A thick blanket of toxic smog gripped Delhi and nearby cities for a second consecutive day today as the national capital region continued to suffer from a post-Diwali hangover.
At 8 am Delhi's air quality index (AQI) was 449, which puts it in the 'severe' category. The AQI in the adjoining areas of Noida, Gurugram, Ghaziabad and Greater Noida was higher.
"Relief is expected only from the evening of November 7 but AQI will fluctuate within the 'very poor' range," the System of Air Quality and Weather Forecasting and Research, or SAFAR, said.
"Such air quality causes tremendous health hazard to all the population. It is riskier to ones who have already existing cardiac disease and other chest problems," Dr Arun Mohanty, Professor of Cardiology, Sir Gangaram hospital, was quoted as saying by news agency ANI.
"Patients suffering from Interstitial Lung Disease (ILDs), Chronic obstructive pulmonary disease (COPD) is also under risk zone. It is shocking but the fact is 10 to 15 per cent of children are asthmatic, they are suffering from allergic bronchitis. It is dangerous for people who have recovered from COVID-19 too because they have compromised lungs," he said.
Air quality levels in the national capital plummeted to hazardous levels Thursday night and Friday, after thousands in the city and nearby areas violated bans on firecrackers imposed by the Delhi, Uttar Pradesh, and Haryana governments.
The city woke up Friday under a blanket of toxic smog with particulate matter (PM) at 457 - the highest levels in the past three years. Concentrations of PM2.5 stood at 341 per cubic metre at Delhi's Jantar Mantar - against the WHO's prescribed safe limit of 25.
Airborne PM2.5 can cause cardiovascular and respiratory diseases such as lung cancer. Those with respiratory problems have been advised to stay indoors.
A cyclist complained of "too much smog" and said they were struggling with low visibility and were facing difficulty in breathing. Another said that if the Delhi government were to reinstate its odd-even scheme "there is hope... but right now it doesn't seem like the pollution will ease".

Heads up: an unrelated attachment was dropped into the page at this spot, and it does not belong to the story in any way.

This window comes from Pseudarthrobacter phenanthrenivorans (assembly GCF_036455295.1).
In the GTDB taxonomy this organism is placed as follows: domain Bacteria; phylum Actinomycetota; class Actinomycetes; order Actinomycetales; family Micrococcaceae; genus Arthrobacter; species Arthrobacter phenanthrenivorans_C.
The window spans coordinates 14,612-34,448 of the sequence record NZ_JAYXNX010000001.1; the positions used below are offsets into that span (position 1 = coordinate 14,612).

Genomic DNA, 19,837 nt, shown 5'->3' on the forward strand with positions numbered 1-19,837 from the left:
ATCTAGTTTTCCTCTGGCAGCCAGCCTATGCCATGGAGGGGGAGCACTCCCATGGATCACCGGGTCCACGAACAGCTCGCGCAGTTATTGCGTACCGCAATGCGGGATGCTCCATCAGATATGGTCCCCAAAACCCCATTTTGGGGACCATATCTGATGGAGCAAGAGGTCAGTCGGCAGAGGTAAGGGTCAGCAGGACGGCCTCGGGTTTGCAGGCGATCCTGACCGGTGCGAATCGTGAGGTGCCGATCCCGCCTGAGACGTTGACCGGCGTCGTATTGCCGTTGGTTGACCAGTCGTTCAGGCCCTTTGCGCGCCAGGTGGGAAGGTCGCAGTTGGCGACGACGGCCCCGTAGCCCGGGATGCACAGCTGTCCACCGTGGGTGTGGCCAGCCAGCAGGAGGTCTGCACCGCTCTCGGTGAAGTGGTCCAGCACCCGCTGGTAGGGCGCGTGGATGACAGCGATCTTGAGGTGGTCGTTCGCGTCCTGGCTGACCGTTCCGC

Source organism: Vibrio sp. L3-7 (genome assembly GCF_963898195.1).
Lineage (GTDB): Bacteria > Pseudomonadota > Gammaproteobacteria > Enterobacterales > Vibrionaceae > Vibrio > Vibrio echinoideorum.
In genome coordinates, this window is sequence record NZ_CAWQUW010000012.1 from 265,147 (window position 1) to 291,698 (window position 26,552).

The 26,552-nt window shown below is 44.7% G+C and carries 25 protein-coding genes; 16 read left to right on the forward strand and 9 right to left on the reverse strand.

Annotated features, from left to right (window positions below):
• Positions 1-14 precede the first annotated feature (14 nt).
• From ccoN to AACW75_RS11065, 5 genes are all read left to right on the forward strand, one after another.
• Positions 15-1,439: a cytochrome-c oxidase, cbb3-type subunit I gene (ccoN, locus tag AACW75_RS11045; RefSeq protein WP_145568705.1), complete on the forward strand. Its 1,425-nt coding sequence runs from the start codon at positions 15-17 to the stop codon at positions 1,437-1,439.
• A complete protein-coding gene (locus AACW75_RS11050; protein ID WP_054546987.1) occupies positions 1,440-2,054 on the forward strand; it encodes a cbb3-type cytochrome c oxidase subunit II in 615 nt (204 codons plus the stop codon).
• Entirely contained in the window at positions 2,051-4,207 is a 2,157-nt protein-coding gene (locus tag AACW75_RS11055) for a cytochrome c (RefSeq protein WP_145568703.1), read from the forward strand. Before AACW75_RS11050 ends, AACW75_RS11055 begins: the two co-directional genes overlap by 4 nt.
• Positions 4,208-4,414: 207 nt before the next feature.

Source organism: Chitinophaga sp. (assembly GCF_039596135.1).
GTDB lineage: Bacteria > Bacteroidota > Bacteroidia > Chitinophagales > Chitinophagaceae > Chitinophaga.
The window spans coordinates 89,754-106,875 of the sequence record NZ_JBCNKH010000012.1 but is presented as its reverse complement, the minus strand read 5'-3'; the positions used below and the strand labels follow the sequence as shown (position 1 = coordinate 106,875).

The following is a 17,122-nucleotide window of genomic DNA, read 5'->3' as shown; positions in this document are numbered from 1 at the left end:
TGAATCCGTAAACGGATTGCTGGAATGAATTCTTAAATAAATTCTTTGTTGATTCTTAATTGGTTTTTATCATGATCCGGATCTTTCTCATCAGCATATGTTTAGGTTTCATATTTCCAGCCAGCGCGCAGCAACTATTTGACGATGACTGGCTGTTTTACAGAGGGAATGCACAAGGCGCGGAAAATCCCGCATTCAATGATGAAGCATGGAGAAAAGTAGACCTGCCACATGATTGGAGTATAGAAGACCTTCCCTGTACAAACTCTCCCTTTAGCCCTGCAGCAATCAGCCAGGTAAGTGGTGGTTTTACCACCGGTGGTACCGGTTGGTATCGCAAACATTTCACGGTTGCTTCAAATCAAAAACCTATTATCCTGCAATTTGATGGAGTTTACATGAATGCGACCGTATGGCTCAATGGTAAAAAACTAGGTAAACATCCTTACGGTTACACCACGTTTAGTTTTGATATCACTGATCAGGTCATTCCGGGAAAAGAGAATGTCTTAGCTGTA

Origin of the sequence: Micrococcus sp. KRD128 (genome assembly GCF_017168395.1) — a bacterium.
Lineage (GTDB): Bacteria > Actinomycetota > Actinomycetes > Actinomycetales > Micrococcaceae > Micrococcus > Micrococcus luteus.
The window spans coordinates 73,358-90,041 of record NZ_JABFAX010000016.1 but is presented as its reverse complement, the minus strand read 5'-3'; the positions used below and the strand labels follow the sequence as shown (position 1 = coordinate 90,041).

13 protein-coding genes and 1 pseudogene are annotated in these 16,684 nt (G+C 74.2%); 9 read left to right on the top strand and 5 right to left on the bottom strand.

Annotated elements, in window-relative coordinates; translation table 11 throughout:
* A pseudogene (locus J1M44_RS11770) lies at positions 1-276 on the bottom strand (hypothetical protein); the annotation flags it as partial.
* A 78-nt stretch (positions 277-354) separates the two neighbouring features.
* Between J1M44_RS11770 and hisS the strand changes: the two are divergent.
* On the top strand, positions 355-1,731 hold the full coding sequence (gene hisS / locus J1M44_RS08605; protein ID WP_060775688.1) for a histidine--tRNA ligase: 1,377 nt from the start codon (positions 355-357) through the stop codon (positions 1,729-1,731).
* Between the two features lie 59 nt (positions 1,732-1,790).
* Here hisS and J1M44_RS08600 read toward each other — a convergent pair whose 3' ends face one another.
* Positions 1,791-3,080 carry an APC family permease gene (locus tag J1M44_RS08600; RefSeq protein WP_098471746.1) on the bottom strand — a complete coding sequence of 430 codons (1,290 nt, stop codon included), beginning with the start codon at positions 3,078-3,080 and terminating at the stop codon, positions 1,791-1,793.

Several reports and studies show that Delhi has the worst air quality of all world capitals.
On Diwali day, despite the Delhi government's ban, including the "green" ones, several people were seen bursting crackers, contributing to the deterioration of the air quality.
"I don't think people are actually understanding the severity of the situation especially when AQI level crosses the tolerant level. They are unaware of the health hazards that trigger due to the higher AQI level and went back to bursting firecrackers," Sunil Dahiya, environmental expert, told ANI.
Unfavourable meteorological conditions - calm winds, low temperature, and low mixing height - and a poisonous cocktail of emissions from firecrackers, stubble burning and other local sources are among the contributors to the city's poor air quality, experts have said.
An AQI between zero and 50 is considered 'good', 51 and 100 'satisfactory', 101 and 200 'moderate', 201 and 300 'poor', 301 and 400 'very poor', and 401 and 500 'severe'.
According to SAFAR model forecasts, stubble burning accounted for 36 percent of Delhi's PM2.5 on Friday, the highest in this season so far.
With inputs from ANI